That will be a significant point of schism with the Greens, who oppose any move which might encourage more emissions, potentially souring relations ahead of the budget negotiations.
MSPs faced the charge of having not got much done in the first year of the fifth Scottish Parliament, with a handful of bills rushed through in the final few days of term after a lengthy period of pre-legislative scrutiny and consultations.
With much of that work complete, there should be a much different picture in the coming year. A number of bills remain outstanding from before the summer, and more legislative goals are sure to follow in the Programme for Government.
A Domestic Abuse bill aiming to criminalise psychological abuse has also been tabled, as has one seeking to strengthen equal representation on public boards and another aiming to ban the use of wild animals in travelling circuses.
Progress on all of these bills is expected in 2017, with more to follow in 2018 including legislation to create a sustainable future for Scotland's islands.
Some backbench and opposition MSPs will also hope to make progress with members' bills. The most prominent among them include James Kelly's bid to repeal the Offensive Behaviour at Football Act, Gillian Martin's call for seatbelts on school buses, Miles Briggs' move for expanded dementia care allowances, and Claudia Beamish's attempt to ban fracking.
Kezia Dugdale's resignation as Scottish Labour leader restarted the political season with a bang, which will continue to echo for a few weeks yet.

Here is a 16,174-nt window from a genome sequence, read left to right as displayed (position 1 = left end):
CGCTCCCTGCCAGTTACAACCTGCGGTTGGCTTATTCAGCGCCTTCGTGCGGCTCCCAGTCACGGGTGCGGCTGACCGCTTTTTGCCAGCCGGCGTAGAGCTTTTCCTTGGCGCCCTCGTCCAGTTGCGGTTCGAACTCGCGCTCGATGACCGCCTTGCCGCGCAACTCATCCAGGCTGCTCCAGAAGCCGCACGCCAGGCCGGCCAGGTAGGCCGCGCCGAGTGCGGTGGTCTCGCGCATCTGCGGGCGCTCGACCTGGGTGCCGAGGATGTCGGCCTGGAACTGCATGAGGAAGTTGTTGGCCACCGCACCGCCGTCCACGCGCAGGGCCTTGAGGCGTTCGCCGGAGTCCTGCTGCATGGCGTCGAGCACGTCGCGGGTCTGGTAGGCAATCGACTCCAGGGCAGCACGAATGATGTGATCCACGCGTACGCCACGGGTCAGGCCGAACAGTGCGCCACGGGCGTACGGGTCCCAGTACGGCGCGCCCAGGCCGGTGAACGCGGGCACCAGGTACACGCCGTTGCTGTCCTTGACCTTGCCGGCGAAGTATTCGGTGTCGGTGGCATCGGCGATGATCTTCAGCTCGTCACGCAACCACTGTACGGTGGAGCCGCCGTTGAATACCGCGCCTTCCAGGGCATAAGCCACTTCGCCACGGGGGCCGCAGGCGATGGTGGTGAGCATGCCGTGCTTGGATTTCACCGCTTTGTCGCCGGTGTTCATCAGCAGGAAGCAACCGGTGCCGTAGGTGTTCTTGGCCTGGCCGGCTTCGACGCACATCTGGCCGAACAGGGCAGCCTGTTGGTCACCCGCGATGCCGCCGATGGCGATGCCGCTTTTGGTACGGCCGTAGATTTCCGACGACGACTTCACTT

The race to replace her has so far largely been characterised by people ruling themselves out of contention, but with Labour's Scottish executive not meeting to discuss timetabling until Saturday, there remains plenty of time for increasingly wild speculation.
With Ms Dugdale looking on from the back benches, Alex Rowley will stand in at first minister's questions for now - a prospect he is apparently relishing. Ms Sturgeon is presumably already working on a list of gags about "leaderless Labour" for their first Thursday clash.
Leadership contests can be chaotic at the best of times; just ask Michael Gove. Having this one play out during the parliamentary term, with all eyes on it and the MSP group at the mercy of the mob of lobby journalists roaming the Holyrood corridors, ought to provide plenty of spark for fireworks.
Let there be light
Whoever the party leaders are and whatever they're saying, we might be able to see them a bit better from now on.
While the MSPs were away for the summer, work crews took their place in the Holyrood chamber to install a new lighting rig.
The new lights cost £1.75m, but will apparently last for 25 years and save money on energy efficiency and bulb-changing.
Did you really think we were going to get through the whole article without it coming up?
Yes, Nicola Sturgeon has put indyref2 on the back burner, for now. But that doesn't mean her commitment to the cause has waned - far from it.
To start with, the first minister has pledged to come back with her plans for a referendum timetable sometime next year - her base will not let her forget about it, were there any chance she could. Brexit isn't going away, so the idea of independence as a possible alternative will remain on the table too.
Work also continues behind the scenes on building the case for independence anew, on answering the thorny questions which proved the Yes side's undoing in 2014.
And there's likely to be mention of some kind at the SNP's autumn conference in October - it would almost be a bigger story if it somehow didn't come up.
And you can also expect the i-word to feature fairly regularly at first ministers questions and the like. Ruth Davidson's Conservatives have built their revival on a solid base of opposition to independence, so expect them to pounce on any opportunity to bring it up.
So a steady diet of constitutional intrigue, against a backdrop of budgetary chin-stroking, gradual legislative progress and backstage politicking. It's like they've never been away.